State Administration for Industry and Commerce (SAIC) Explained
The SAIC (State Administration for Industry and Commerce) is a national administrative body with many regional, provincial, and municipal bureaus that regulate commerce and industry activities in their respective jurisdictions.
An SAIC office provides you with important information about the legitimacy of a Chinese company, most critically, its official registration records.
In the course of setting up a business relationship with a Chinese company, you’ll very likely encounter the acronym SAIC (sometimes referred to simply as the AIC), which stands for the State Administration of Industry and Commerce (国家工商行政管理总局 in Chinese). This body oversees the administration and legislation of commerce and industry in China, although in 2018, the Chinese government announced it will be consolidating SAIC with several other agencies into a body known as the State Administration for Market Regulation (SAMR). However, you may still encounter references to the SAIC for the next 12 to 24 months as the consolidation continues to move forward. We explain its (current) primary role and function in this article.
While the SAIC is a national body, its administers oversight through a network of provincial, regional, and municipal offices, each of which remain responsible for overseeing matters related to industry and commerce in their respective jurisdiction.
Specifically, the SAIC oversees a number of aspects of commerce and industry, including several legal functions:
- Unfair competition enforcement
- Direct selling regulation
- Consumer protection
- Market regulation
- Food circulation regulation
- Enterprise registration
- Foreign-invested enterprises registration
- Advertising regulation
- Private economy regulation
As is the case with many government and administrative bodies in China, the SAIC holds particular relevance for small- and medium-sized businesses seeking to do business in China with a Chinese company. In particular, the SAIC offices supply official registration records for companies under their administration in China’s National Enterprise Credit Information Publicity System where a company’s registration records are indexed.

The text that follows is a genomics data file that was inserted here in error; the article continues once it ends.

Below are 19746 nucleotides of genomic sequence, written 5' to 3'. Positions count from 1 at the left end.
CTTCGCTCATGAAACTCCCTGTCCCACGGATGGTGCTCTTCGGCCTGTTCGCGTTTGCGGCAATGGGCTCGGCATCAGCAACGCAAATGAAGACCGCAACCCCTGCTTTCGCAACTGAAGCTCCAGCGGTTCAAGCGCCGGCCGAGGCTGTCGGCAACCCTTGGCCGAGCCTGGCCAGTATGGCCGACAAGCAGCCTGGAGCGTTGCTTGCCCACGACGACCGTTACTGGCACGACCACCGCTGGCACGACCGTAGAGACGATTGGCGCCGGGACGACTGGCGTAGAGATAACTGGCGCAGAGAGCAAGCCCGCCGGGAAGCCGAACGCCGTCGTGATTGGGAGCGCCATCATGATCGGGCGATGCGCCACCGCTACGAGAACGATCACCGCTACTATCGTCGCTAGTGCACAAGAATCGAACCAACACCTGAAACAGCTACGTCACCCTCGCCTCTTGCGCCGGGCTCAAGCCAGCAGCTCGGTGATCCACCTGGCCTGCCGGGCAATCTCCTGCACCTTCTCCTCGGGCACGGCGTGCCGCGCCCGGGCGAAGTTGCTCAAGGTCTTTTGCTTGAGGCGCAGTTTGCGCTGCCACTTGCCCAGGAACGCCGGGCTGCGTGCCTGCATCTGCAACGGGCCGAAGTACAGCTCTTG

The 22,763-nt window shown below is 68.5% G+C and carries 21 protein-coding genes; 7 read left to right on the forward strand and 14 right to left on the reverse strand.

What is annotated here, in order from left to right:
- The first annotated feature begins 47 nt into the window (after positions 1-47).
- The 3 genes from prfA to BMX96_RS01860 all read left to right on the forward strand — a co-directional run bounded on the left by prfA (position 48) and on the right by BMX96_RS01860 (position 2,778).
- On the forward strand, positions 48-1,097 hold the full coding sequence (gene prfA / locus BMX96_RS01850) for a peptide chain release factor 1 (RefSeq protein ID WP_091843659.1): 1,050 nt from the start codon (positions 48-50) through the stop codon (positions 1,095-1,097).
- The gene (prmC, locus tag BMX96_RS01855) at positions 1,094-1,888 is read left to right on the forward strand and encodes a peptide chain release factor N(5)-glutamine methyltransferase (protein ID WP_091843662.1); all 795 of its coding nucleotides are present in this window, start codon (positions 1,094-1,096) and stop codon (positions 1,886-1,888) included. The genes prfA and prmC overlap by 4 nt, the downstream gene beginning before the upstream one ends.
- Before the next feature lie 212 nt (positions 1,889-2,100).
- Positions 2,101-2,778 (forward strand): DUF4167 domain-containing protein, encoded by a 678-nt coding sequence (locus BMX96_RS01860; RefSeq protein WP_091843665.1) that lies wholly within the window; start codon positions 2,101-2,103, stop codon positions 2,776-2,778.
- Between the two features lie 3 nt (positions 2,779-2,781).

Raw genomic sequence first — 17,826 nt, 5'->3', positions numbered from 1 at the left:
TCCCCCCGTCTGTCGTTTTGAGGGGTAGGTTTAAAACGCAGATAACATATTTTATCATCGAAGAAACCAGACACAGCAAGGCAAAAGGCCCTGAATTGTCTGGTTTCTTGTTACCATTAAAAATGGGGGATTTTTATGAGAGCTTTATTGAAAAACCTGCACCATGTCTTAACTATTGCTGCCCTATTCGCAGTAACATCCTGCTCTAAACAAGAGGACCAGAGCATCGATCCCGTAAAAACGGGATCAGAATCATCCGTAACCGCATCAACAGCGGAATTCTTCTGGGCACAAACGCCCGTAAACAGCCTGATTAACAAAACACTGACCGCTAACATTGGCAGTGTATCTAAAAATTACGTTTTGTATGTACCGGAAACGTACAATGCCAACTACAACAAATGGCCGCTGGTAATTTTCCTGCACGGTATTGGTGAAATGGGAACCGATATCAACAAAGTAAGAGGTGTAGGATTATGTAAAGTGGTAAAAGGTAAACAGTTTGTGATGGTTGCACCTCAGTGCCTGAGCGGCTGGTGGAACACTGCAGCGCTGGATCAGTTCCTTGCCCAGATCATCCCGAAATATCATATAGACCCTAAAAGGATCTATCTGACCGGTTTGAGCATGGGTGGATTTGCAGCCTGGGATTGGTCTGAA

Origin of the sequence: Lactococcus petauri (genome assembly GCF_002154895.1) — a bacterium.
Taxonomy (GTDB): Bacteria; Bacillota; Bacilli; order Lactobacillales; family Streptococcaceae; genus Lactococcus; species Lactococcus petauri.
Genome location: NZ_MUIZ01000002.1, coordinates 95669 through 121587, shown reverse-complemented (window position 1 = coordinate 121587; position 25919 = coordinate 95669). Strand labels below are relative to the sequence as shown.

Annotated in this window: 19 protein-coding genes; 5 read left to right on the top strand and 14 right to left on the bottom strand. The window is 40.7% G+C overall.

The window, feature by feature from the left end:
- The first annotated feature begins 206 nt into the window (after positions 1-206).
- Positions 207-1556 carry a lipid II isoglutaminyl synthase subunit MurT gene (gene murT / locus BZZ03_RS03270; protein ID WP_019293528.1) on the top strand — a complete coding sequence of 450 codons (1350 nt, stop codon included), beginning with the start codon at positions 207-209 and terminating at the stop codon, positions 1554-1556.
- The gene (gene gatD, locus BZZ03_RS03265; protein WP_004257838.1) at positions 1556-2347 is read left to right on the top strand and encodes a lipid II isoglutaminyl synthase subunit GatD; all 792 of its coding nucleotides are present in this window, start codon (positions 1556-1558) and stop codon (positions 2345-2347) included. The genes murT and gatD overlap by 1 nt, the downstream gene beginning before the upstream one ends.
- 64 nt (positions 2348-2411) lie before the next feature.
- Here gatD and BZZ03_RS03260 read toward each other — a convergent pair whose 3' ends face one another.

Containing some of the same information as a business license, a Chinese company’s registration record will contain additional details including:
- Registered name
- Registration number
- Legal representative
- Registered address
- Registered capital
- Paid-up capital
- Business status
- Business type
- Establishment date
- Operation period
- Registering authority
- Processing authority
- Business scope
- Annual returns
- Business registration changes
Locating the appropriate office
As we mentioned above, within the next two years (by 2020), the majority of the AIC offices will have merged within the SAMR organization. While there exists a comprehensive collection of provincial and local sites on which you can search of official registration records, almost all are in Chinese exclusively. In addition, while electronic versions the records remain consistently reliable, those records may not reflect the most up-to-date snapshot of a company’s status. Official records remain in paper form and the reconciliation process between the official paper form and the digital form can occur on an irregular schedule across various offices.
As part of our due diligence and verification services, Nuna Network can help you source, compile, and interpret the registration and information you will need from the (current) AIC network and (subsequent) SAMR network once the consolidation is complete.